Eurodollar futures contracts are priced as 100 minus the 90-day interest rate on dollar-denominated deposits in non-U.S. banks. Because of their ease of trading, liquidity and usefulness in hedging interest rate movements, eurodollar futures — with contracts priced over a 10-year span for 40 future quarters — exhibit their highest trading volume over the first 20 quarters or five-year maturities. Regardless of the diminished volume of trading on the remaining 20 quarters, the entire set of 40 quarterly contracts is continuously synchronized with corresponding quarterly U.S. Treasury yields.
“Eurodollar futures yields” shows the curve of quarterly interest rates calculated as 100 minus the price for each of 40 quarterly futures on Jan. 25, 2010. The quarterly rates are used to create a chain of quarterly yields in which each quarter’s yield is the geometric mean of rates to that point. The close relationship between eurodollar quarterly yields and U.S. Treasury yields at the same maturities is shown by comparison with eight Treasury yields extending from three-month to 10-year maturity. Interest rate arbitrage binds eurodollar futures, T-note futures and U.S. Treasury in common price and yield relationships. Four of these relationships, or structures, warrant a deeper look.
Structure #1 is the eurodollar yield curve in correspondence with the U.S. Treasury yield curve. The structure is useful primarily in spread trades between eurodollar futures at the 20-quarter maturity and five-year T-note futures contracts. The structure is hidden because it must be calculated from listed eurodollar prices and quarterly rates, but once exposed, it is a dependable aide in trading eurodollar/T-note futures price and rate spreads. Eurodollar yields that are more that five basis points more than, or less than, the yield on five-year T-note futures indicate the possibility of a spread trade. Eurodollar quarterly rates must adjust the eurodollar/T-note spread, causing the eurodollar prices to move in the opposite direction.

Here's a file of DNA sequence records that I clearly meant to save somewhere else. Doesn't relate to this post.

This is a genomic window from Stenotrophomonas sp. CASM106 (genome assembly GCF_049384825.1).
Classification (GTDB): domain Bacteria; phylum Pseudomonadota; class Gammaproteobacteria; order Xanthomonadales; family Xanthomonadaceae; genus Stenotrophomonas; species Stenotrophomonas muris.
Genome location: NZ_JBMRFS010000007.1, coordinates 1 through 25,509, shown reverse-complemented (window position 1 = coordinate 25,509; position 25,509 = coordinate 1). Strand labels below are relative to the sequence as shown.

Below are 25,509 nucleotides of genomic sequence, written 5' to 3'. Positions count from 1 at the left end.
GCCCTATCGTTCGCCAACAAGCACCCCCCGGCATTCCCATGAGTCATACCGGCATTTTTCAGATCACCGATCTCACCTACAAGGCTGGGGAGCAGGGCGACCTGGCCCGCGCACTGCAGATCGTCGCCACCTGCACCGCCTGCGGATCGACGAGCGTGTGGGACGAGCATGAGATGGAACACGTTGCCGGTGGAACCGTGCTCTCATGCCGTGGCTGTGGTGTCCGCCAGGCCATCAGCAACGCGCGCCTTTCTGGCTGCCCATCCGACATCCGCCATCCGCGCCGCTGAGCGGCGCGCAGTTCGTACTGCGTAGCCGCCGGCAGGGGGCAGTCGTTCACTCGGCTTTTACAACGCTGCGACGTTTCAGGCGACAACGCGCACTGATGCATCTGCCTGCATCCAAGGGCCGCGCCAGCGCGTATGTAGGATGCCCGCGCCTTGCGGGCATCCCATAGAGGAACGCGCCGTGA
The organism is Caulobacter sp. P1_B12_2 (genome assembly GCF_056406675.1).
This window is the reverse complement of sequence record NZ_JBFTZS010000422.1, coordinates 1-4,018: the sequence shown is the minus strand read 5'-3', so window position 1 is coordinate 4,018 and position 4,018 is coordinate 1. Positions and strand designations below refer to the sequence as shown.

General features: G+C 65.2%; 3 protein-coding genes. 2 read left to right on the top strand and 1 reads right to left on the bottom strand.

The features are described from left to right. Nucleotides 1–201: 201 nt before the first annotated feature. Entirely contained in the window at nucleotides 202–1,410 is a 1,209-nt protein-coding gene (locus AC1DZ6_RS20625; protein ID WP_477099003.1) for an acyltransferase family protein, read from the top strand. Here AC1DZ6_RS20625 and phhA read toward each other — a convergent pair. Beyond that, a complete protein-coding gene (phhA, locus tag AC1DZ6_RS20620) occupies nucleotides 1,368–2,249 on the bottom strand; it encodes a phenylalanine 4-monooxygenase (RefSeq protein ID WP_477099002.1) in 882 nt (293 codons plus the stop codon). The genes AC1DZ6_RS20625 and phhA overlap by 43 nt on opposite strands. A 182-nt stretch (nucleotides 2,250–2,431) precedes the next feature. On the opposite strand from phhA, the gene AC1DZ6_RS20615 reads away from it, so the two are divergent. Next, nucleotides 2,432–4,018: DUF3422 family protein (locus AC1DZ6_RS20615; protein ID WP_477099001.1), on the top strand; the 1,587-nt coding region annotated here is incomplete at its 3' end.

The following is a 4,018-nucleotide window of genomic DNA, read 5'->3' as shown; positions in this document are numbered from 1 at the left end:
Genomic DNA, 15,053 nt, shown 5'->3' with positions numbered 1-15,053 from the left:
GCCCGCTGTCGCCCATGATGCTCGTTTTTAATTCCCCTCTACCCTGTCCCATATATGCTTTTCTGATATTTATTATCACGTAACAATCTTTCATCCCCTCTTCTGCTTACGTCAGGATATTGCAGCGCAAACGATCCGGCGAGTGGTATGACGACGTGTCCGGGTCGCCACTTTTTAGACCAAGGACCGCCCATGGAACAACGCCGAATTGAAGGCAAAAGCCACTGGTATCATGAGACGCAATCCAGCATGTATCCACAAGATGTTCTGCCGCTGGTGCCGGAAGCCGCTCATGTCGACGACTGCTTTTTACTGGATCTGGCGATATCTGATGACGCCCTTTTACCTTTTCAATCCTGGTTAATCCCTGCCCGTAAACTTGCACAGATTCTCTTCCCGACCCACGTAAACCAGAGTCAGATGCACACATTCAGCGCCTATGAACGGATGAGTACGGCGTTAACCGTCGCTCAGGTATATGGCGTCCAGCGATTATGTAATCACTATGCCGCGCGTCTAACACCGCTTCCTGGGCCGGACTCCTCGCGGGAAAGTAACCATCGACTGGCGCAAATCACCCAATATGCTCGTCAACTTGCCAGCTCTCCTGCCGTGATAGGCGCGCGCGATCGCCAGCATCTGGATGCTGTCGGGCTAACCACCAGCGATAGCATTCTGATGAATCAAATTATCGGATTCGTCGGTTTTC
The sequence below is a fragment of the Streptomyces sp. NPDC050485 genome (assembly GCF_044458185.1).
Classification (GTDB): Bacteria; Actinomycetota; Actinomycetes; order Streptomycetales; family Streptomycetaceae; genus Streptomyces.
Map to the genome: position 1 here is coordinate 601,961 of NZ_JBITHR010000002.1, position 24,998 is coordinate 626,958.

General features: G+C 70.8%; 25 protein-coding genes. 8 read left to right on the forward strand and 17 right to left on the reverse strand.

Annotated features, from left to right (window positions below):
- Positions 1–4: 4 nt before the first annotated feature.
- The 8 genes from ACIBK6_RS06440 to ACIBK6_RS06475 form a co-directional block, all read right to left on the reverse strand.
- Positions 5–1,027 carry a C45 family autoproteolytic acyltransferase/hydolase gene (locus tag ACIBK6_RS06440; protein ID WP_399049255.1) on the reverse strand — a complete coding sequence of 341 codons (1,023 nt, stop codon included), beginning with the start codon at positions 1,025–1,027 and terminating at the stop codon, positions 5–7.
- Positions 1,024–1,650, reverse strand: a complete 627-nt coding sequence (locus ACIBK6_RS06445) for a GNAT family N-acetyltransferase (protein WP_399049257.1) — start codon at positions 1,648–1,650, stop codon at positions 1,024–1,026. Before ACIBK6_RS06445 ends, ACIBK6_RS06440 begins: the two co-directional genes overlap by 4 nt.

It may be noted that U.S. Treasury yields also have a hidden structure — the quarterly rates that the market implicitly uses to derive the listed yields to maturity. Considering that the yields to maturity for each Treasury security effectively result from the geometric means of invisible quarterly rates, the eurodollar quarterly rates show the underlying structure of U.S. Treasury yields — with a parallel adjustment for the additional risk and lack of convexity of eurodollar futures.
Structure #2 is the curve of ratios between eurodollar quarterly rates and yields. As shown in “Ratios of eurodollar rates-to-yields,” (right), Structure #2 on Jan. 25, 2010, peaked at approximately eight quarters with a ratio of 1.90. Structure #2 is intrinsically tied to Structure #1 because eurodollar quarterly rates are forced to rise quickly, so that the resulting geometric mean yields that average the chain of preceding yields may remain parallel and in close proximity to the corresponding U.S. Treasury yields.
The second structure of eurodollar futures is subject to Federal Reserve policy. While the Fed works to stabilize the U.S. economy, rates and yields on eurodollar futures and Treasury securities currently start near zero for the shortest maturities. Structure #2 reflects that, relative to its beginning at or near a zero yield, the Treasury yield curve has a significant upslope over the 10-year maturity, although U.S. interest rates seem historically low at the present time. Future changes in the shape of Structure #2 will depend on how quickly short-term Treasury yields rise in response to increases in long-term yields.
Structure #3 is the interplay between December eurodollar futures and the following March futures from the 12th quarter through 40th quarter maturity. “Eurodollar futures seasonality” shows that the ratio of change in rates between quarters has December high and March low in a pattern that holds over time. Although the underlying concepts are fundamentally different, it is tempting to compare the seasonal variations of eurodollar futures with a “standing wave” in physics or harmonics in music — wave patterns that are predictable and continuous as long as the underlying conditions persist.
Because the December-to-March waves occur primarily in the maturities that have relatively low trading volume, the chart pattern may be the result of assumptions built into computer pricing and trading systems. The curve of eurodollar rates that appears smooth on “Eurodollar futures yields” disguises hidden Structure #3 with its quarterly waves.